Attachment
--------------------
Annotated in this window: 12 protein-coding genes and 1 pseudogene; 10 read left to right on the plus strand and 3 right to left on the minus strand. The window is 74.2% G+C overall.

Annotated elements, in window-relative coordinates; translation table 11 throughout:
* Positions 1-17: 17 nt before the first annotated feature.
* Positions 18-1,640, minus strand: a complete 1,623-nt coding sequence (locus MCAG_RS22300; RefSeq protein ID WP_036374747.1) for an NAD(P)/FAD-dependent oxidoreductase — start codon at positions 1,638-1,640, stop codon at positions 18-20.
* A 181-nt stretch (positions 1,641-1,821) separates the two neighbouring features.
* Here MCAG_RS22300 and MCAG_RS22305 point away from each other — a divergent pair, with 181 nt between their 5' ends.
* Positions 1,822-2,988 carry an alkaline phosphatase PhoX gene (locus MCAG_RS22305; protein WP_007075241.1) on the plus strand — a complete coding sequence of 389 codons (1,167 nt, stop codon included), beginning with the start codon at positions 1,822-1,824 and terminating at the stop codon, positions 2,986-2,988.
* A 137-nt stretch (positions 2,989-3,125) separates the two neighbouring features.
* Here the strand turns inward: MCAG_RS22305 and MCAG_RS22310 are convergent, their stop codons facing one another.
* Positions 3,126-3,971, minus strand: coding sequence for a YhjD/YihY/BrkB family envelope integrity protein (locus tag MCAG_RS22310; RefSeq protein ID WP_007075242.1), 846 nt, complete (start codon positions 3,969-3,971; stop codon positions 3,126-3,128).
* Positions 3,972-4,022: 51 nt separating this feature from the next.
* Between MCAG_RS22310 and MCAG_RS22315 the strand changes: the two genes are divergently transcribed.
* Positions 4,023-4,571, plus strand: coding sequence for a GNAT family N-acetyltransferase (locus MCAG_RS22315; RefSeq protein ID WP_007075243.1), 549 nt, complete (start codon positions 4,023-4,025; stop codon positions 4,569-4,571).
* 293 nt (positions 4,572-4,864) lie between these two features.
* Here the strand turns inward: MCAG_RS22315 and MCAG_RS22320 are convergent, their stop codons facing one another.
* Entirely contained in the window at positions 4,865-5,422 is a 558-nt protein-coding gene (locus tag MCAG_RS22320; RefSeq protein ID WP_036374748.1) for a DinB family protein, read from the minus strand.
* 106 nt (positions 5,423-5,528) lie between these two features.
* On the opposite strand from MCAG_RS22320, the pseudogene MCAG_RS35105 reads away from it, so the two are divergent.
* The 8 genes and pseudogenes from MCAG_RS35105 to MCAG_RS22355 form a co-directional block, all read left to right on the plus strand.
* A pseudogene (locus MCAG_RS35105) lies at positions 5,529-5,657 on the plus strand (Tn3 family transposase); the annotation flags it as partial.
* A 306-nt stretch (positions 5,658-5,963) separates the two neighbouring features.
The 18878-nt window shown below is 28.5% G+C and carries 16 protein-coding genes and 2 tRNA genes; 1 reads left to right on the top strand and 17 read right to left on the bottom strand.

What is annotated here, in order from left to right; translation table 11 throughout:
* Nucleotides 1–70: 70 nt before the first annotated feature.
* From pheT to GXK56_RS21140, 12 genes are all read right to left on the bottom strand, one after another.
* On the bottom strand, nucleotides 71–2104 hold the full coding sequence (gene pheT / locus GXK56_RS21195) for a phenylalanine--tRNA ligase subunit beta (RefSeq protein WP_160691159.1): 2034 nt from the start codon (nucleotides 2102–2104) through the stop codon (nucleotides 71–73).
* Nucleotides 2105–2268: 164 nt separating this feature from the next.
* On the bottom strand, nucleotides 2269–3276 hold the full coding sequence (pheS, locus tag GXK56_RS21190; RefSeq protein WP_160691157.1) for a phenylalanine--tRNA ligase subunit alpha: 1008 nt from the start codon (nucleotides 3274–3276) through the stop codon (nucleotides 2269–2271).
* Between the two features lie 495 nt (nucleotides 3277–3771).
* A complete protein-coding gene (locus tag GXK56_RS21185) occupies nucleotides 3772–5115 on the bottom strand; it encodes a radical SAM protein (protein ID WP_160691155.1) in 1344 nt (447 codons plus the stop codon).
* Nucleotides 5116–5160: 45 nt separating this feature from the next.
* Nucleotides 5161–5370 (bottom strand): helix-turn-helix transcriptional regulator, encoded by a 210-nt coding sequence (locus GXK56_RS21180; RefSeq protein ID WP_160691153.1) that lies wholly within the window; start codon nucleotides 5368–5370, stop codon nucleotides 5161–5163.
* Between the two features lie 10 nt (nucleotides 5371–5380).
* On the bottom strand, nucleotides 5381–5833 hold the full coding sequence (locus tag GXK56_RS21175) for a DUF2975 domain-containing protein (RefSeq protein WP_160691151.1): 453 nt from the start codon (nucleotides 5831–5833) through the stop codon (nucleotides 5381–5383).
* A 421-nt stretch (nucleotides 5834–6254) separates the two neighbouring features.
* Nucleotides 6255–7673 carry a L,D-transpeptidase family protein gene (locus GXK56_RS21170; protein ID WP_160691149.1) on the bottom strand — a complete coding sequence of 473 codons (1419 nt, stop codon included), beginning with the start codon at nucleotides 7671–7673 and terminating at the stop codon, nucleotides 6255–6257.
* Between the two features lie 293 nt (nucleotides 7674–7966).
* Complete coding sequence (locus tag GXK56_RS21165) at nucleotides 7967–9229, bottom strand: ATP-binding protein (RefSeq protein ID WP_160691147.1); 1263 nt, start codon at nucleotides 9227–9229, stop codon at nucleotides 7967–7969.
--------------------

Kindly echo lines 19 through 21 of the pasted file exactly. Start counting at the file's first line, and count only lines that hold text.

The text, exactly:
* The 8 genes and pseudogenes from MCAG_RS35105 to MCAG_RS22355 form a co-directional block, all read left to right on the plus strand.
* A pseudogene (locus MCAG_RS35105) lies at positions 5,529-5,657 on the plus strand (Tn3 family transposase); the annotation flags it as partial.
* A 306-nt stretch (positions 5,658-5,963) separates the two neighbouring features.